App allows grain dryer control from combine cab

Yorkshire grower Graham Potter enjoyed a less stressful harvest this year thanks to an iPad app that gave him control of the farm’s grain drying plant from the combine cab.

It not only enabled him to keep an eye on the process, which resulted in more efficient drying, but also cut a tractor and trailer out of the harvest operation.

“When you’re on the combine all day, it’s a bit stressful having to keep asking the tractor drivers if everything’s OK at the store,” he says. “With the iPad app, that’s all gone – I can see exactly what’s happening with the handling equipment and the dryer, and make adjustments as necessary. It’s brilliant.”

The new high-tech approach to grain intake and drying management came about with the help of two friends.

First, Patrick Smart of Smart Tech Control Systems suggested automating the newly upgraded grain plant at The Grange, where W Potter & Sons grow wheat and oilseed rape, plus fodder beet as a break crop, on 200ha near Topcliffe, North Yorkshire.

“When a big floor storage unit became available at The Grange, we moved our Svegma continuous flow dryer from another unit, where everything was stored in bins,” explains Mr Potter. “The dryer was extended and equipped with a new burner and furnace to increase capacity to match our combine.

“But it was on manual control and since I didn’t want someone standing watching over it full time, I had our two trailer drivers check the plant and take a moisture sample every time they tipped a load.”

As a former feed mill technician, Mr Smart had the means to design a modern control system using robust PLC (programmable logic control) components connected to sensors on key elements of the plant, including three fill-level sensors on the dryer.

“The more Graham realised what was possible, the more he wanted,” says Mr Smart, who linked the new digital system to the old switch box and designed an operating interface displayed on computers in the farm office and in the grain store.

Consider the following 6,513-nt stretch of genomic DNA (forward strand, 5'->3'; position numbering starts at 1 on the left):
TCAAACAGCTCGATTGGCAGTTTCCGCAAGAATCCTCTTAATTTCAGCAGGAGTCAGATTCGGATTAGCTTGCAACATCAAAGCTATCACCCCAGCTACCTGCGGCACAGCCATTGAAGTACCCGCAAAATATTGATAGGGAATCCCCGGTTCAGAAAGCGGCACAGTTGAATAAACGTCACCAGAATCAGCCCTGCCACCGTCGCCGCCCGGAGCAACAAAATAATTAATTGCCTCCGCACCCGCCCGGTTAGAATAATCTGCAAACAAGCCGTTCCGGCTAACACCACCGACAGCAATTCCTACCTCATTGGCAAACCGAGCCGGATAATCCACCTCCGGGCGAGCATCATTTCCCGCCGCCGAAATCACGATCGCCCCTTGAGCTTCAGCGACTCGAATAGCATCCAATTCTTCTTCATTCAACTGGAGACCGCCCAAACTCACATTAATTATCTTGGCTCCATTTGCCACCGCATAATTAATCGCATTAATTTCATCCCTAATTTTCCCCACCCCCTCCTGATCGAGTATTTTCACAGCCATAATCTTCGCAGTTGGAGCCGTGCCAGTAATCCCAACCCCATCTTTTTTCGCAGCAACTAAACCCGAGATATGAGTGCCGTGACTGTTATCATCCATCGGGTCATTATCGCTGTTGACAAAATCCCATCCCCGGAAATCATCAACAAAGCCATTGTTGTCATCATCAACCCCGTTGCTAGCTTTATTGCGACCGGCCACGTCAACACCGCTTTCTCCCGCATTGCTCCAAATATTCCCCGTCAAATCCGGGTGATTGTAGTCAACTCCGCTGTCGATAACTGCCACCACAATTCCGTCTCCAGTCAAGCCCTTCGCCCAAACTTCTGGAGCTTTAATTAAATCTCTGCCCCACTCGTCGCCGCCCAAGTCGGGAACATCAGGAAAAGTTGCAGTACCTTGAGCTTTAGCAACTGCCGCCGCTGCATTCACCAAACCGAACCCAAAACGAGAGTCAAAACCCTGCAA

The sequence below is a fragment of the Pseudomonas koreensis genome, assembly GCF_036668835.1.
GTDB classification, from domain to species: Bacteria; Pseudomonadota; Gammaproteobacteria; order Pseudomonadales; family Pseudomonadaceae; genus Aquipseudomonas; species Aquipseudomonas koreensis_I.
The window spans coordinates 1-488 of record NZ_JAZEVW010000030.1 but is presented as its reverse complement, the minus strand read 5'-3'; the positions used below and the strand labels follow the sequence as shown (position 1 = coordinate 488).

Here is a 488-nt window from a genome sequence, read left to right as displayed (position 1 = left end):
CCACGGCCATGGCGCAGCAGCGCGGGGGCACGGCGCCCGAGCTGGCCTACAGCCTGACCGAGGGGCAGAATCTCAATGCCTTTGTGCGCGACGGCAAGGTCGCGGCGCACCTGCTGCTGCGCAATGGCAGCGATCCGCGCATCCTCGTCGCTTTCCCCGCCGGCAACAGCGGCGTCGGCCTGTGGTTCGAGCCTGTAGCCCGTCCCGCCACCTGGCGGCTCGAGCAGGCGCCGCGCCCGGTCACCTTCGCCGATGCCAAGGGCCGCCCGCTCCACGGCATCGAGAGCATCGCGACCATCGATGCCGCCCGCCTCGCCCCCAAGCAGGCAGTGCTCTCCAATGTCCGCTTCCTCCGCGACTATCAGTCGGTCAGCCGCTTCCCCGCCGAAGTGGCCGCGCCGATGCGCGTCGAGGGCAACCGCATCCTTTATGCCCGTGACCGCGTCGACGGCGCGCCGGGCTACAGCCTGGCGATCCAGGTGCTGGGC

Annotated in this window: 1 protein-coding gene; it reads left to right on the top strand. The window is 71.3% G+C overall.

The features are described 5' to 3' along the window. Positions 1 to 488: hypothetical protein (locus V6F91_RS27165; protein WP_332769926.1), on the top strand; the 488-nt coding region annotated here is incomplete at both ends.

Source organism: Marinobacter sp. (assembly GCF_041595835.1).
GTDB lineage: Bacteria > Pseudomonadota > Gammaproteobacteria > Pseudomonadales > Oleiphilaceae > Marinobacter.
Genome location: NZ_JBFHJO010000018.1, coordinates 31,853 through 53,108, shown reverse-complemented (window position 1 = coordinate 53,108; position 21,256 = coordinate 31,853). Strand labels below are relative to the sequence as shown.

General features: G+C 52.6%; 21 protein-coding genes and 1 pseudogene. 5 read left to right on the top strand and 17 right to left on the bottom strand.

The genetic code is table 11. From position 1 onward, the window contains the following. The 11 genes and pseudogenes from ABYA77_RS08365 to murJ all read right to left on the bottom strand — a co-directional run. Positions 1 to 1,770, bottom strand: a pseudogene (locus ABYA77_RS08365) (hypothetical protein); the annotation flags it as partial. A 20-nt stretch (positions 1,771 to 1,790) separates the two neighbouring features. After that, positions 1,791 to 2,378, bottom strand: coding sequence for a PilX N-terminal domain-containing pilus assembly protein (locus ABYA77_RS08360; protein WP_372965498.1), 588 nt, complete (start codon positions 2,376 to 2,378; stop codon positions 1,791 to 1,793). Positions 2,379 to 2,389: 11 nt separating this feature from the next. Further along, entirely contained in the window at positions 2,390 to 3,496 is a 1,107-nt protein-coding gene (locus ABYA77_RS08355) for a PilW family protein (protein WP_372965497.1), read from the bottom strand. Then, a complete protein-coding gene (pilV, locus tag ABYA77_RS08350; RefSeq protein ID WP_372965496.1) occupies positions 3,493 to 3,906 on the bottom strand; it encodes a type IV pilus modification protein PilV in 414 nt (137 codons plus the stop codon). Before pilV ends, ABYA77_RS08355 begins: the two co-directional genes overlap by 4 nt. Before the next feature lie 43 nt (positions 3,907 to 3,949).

With built-in logic and routing intelligence, the plant now starts and shuts off elevators and conveyors in the correct sequence, will respond to blockages and other malfunctions, and automatically feeds the dryer as long as there is sufficient grain in the pit. It also records fuel and electricity usage for accurate contract drying costings.

Furthermore, the drying process can now be operated automatically, responding to continuous moisture readings from a Hydronix digital microwave sensor positioned after the dryer.

Here again, a degree of ‘intelligence’ is built in: “The control system will make very small adjustments to dryer speed; we’re talking tenths of seconds,” says Mr Smart. “But if there’s a significant jump in moisture level, it will respond accordingly with a larger speed change.”

Mr Potter points out that previously the system would have been adjusted manually two seconds at a time maybe every half hour, so the new controller regulates drying more effectively and the moisture meter eliminates the time trailer drivers spent taking moisture samples.

“Next I thought about having a number of digital cameras on the plant so I could keep an eye on the elevators and conveyors on my smartphone,” Mr Potter adds. “But Patrick suggested an iPad app to put the control and monitoring system into the combine cab.”

Data transmitted from the controller to a server computer is collected by the app written by his friend David White. It faithfully reproduces the grain store computer display on the iPad screen.

“For safety, I can’t start up the plant remotely,” Mr Potter emphasises. “But once it’s been fired up after a couple of trailer loads have been tipped, I can control the drying process manually through the touch screen, and then switch to automatic once it’s settled down.”

The best thing, he says, is the peace of mind that comes with seeing everything working as it should in the store while continuing to cut corn. But there is also significant value in being able to accurately regulate the drying process and switch to ambient drying when appropriate to save fuel.

“Faster trailer turnarounds are also significant; that much time was saved managing the dryer from the combine that we needed only one tractor and trailer instead of two,” Mr Potter points out. “Harvest is always going to be a bit stressful but this system not only brought tangible benefits, it also reduced my stress levels by putting all the dryer information and control I needed at my fingertips.”

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